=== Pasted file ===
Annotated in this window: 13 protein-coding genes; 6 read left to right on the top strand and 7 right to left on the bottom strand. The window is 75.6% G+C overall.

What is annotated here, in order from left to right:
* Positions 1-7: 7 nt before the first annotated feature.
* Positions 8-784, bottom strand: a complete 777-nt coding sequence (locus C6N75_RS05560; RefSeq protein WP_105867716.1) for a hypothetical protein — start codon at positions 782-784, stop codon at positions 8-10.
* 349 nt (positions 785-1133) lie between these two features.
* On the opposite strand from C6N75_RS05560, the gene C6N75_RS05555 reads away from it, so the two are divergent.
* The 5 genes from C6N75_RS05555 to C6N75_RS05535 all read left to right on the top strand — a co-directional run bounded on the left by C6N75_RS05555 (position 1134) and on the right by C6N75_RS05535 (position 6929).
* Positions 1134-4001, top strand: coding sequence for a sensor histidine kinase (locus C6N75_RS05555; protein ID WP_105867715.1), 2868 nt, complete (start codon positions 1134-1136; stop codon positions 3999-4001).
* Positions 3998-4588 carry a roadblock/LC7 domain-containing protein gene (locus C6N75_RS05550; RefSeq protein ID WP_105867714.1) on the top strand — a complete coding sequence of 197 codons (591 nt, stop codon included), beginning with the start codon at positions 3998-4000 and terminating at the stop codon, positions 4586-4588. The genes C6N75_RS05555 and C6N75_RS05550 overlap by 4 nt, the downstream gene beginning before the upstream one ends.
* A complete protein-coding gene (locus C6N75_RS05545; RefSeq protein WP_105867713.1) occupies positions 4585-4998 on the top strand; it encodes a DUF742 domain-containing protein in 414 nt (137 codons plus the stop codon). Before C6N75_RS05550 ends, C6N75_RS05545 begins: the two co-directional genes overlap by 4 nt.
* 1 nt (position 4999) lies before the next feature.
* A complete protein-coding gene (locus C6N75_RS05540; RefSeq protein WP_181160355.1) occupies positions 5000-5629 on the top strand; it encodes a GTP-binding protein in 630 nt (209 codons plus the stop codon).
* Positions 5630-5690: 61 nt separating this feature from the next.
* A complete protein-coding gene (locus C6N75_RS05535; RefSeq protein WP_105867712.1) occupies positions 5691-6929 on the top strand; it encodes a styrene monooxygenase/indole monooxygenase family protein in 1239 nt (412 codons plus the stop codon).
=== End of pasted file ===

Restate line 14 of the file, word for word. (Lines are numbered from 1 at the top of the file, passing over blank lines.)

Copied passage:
* A complete protein-coding gene (locus C6N75_RS05535; RefSeq protein WP_105867712.1) occupies positions 5691-6929 on the top strand; it encodes a styrene monooxygenase/indole monooxygenase family protein in 1239 nt (412 codons plus the stop codon).